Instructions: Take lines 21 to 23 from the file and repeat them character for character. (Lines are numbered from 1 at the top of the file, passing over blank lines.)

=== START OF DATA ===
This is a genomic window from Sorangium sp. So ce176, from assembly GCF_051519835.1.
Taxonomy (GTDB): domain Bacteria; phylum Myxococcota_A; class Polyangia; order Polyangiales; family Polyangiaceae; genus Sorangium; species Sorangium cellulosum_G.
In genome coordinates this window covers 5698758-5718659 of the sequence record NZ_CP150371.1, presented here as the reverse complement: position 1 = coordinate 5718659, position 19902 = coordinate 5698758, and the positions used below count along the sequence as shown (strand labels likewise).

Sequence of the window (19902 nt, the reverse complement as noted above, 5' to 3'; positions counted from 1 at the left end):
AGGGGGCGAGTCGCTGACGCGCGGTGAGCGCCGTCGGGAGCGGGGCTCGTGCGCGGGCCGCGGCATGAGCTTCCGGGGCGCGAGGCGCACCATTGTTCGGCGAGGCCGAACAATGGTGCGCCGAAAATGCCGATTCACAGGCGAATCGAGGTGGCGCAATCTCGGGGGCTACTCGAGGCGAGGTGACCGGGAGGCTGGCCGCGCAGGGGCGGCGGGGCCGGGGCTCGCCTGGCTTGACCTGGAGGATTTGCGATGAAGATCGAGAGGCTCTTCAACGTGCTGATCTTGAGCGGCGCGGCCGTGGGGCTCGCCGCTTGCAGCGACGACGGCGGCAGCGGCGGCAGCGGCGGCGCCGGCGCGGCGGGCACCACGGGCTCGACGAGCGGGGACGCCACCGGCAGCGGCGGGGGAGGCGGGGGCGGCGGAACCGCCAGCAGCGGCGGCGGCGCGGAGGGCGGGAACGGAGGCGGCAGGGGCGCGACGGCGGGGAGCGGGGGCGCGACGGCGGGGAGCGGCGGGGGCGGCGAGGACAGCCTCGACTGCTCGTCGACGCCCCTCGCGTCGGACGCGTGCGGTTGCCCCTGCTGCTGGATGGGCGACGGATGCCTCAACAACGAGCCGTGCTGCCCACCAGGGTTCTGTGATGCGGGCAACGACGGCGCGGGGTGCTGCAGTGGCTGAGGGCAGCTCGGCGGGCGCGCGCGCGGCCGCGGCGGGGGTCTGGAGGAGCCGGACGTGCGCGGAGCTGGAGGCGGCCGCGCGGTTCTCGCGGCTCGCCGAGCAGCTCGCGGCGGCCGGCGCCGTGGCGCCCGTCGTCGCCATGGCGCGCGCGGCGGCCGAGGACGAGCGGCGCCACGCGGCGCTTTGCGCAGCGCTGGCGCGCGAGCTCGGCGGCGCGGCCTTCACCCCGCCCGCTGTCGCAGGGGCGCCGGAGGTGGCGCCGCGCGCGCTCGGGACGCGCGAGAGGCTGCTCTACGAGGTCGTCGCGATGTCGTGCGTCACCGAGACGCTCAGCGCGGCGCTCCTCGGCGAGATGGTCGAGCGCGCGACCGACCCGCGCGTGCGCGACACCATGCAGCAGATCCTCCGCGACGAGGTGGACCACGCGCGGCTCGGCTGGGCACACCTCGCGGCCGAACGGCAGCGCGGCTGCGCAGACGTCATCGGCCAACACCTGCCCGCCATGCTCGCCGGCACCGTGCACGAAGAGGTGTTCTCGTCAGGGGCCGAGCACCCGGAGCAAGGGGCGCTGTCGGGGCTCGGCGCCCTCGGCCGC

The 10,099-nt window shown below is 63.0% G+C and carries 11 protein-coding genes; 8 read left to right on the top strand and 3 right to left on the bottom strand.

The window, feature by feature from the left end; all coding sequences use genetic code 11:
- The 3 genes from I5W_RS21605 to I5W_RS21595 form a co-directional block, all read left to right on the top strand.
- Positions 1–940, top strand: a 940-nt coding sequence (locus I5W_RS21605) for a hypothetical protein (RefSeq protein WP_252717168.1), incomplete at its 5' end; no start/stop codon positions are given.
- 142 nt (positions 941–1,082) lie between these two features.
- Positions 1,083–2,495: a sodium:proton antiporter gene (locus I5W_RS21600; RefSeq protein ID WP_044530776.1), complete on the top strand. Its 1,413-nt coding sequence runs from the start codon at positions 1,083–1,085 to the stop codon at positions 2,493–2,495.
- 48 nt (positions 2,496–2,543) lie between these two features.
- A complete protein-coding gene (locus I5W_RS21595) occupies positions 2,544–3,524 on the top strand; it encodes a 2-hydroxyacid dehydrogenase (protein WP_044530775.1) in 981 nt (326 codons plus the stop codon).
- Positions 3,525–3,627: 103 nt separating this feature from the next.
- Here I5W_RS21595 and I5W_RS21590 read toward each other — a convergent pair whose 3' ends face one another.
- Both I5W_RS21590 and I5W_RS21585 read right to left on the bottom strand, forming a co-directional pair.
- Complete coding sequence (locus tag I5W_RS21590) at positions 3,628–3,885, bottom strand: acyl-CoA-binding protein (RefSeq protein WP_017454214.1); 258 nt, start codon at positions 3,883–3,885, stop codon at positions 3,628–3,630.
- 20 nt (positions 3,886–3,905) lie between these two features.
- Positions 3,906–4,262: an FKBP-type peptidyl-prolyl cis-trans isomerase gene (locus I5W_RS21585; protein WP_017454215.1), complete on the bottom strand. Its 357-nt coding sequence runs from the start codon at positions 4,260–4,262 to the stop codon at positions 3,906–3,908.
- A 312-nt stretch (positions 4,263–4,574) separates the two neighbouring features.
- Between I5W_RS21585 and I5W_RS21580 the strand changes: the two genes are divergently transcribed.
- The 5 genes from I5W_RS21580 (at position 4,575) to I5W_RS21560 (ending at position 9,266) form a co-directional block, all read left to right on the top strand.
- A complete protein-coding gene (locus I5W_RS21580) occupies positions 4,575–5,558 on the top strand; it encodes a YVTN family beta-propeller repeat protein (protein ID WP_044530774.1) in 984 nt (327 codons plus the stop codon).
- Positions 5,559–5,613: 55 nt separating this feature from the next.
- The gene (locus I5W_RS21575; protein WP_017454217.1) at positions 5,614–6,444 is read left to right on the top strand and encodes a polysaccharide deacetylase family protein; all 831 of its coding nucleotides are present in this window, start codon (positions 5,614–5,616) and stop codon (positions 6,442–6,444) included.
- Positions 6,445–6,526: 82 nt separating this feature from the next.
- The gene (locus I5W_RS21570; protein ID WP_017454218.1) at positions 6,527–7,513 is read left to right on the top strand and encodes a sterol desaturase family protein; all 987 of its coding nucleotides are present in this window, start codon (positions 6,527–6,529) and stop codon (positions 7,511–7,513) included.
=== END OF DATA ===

- Between I5W_RS21585 and I5W_RS21580 the strand changes: the two genes are divergently transcribed.
- The 5 genes from I5W_RS21580 (at position 4,575) to I5W_RS21560 (ending at position 9,266) form a co-directional block, all read left to right on the top strand.
- A complete protein-coding gene (locus I5W_RS21580) occupies positions 4,575–5,558 on the top strand; it encodes a YVTN family beta-propeller repeat protein (protein ID WP_044530774.1) in 984 nt (327 codons plus the stop codon).